Obviously, she's had the last laugh.
Photo: Monica Schipper / Getty Images
Kayla Itsines may be treated like a fitness goddess now, but back in the day, her strength was the cause of grade-school taunting. She posted a photo to Instagram and wrote about her experience being shamed for having muscles when she was younger. (Related Video: Instagram Star Kayla Itsines Shares Her 7-Minute Workout)
"In primary school, I played a lot of sport," Itsines captioned the pic of her flexed abs. "I remember a girl coming up to me and lifting up my t-shirt and saying 'SEE, she has a six pack—she's a boy!! You're a boy!!' I actually tried to argue with her saying 'I'm not a boy!' and she said 'Yes you are! Only boys have 6-packs and can do push-ups.' So apparently because I had strong ab muscles and could do push-ups when I was 11 years old... I was a boy? (I did not have a six-pack)." (She still gets unwanted critiques, but Itsines refuses to wish her body was built differently.)
In primary school I played a lot of sport. I remember a girl coming up to me and lifting up my t-shirt and saying “SEE, she has a six pack - she’s a boy!! You’re a boy!!”. I actually tried to argue with her saying “I’m not a boy!” and she said “Yes you are! Only boys have 6 packs and can do push ups”. So apparently because I had strong ab muscles and could do push ups when I was 11 years old... I was a boy? (I did not have a six pack). When I started personal training in 2009, someone told me that a push up on your toes is called “a man push up” and the one on your knees is “a girl push up”. IM SORRY WHAT IS GOING ON!?. Ladies, can we please teach the world that muscles are for everyone, fitness is for everyone, health, weights, training and working out is for EVERYONE! You are NOT a “boy” if you have muscles. You are strong and amazing and PLEASE don’t let anyone tell you otherwise!! www.kaylaitsines.com/app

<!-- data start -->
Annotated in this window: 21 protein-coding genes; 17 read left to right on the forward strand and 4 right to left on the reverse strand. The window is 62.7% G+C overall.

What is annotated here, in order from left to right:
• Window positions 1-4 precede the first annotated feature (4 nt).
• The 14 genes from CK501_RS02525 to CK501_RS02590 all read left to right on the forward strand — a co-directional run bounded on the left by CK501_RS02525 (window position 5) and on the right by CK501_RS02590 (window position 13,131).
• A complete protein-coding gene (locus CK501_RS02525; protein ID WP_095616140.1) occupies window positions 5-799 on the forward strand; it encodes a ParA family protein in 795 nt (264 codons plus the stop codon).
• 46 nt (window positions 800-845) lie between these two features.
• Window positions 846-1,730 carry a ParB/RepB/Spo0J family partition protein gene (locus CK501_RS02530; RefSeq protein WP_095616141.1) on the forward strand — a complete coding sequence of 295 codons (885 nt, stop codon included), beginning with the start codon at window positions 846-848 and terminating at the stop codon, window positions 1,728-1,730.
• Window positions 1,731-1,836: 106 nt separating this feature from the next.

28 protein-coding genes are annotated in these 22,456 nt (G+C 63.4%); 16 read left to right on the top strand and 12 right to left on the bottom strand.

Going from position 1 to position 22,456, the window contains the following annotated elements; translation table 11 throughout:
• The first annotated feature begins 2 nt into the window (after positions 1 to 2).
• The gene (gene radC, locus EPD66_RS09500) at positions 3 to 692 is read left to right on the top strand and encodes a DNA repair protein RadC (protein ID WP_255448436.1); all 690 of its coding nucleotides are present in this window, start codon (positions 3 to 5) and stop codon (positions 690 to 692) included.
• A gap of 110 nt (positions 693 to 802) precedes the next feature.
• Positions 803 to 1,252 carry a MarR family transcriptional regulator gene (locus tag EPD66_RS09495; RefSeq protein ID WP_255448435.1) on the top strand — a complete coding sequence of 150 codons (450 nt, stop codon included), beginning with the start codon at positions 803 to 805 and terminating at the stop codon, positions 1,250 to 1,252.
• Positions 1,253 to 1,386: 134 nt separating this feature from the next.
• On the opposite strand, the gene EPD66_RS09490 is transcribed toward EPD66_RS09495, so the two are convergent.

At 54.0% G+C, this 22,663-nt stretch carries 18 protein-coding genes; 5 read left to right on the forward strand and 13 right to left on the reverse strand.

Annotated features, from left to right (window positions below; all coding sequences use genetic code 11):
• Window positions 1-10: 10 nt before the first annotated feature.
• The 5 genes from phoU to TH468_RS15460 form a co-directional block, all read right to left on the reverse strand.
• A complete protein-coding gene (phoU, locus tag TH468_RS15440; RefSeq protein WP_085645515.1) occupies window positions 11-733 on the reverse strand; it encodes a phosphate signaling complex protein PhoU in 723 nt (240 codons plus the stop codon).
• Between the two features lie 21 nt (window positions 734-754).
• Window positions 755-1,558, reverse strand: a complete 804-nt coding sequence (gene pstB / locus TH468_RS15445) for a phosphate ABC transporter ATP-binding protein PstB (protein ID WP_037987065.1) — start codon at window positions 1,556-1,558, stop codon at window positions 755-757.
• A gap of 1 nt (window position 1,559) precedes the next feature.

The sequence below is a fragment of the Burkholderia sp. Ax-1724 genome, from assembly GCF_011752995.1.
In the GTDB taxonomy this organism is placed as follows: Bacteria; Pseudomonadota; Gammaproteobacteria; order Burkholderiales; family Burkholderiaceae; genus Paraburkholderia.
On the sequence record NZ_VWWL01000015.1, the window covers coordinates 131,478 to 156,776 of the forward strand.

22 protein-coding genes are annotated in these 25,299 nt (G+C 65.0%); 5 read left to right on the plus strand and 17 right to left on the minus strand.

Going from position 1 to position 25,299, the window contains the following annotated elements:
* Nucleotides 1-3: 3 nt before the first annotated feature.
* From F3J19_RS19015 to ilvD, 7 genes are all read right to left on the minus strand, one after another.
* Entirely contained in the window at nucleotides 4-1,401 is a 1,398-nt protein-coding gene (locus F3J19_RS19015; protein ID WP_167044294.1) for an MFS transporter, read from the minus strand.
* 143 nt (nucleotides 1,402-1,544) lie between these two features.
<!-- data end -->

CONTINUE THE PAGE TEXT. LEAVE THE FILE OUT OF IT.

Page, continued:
Sure, times have changed since Itsines was younger. More women are trying to gain muscle through diet and exercise than in the past. But Itsines pointed out in her post that we still have work to do. Women are still criticized for their muscles way after elementary school. Just take Anna Victoria, who's been told her body would look better "less toned and curvier," or Chyanne Weatherby, whose muscles have been deemed "manly." And it's not just internet trolls who are to blame. In her post, Itsines pointed out how the harder full-plank version of push-ups are called "guy push-ups" and the easier version on your knees are "girl push-ups." The terminology seems harmless and is so ingrained, but it's one of the subtle ways we reinforce the stereotype that strength training isn't feminine.
Itsines ended her post with a plea for women to fight the notion that muscles are manly. "Ladies, can we please teach the world that muscles are for everyone, fitness is for everyone, health, weights, training and working out is for EVERYONE! You are NOT a 'boy' if you have muscles. You are strong and amazing and PLEASE don't let anyone tell you otherwise!!"
#MindYourOwnShape shows the REAL effects of body-shaming and encourages women to stand together against body-shamers. Because loving your body should never mean hating on someone else's.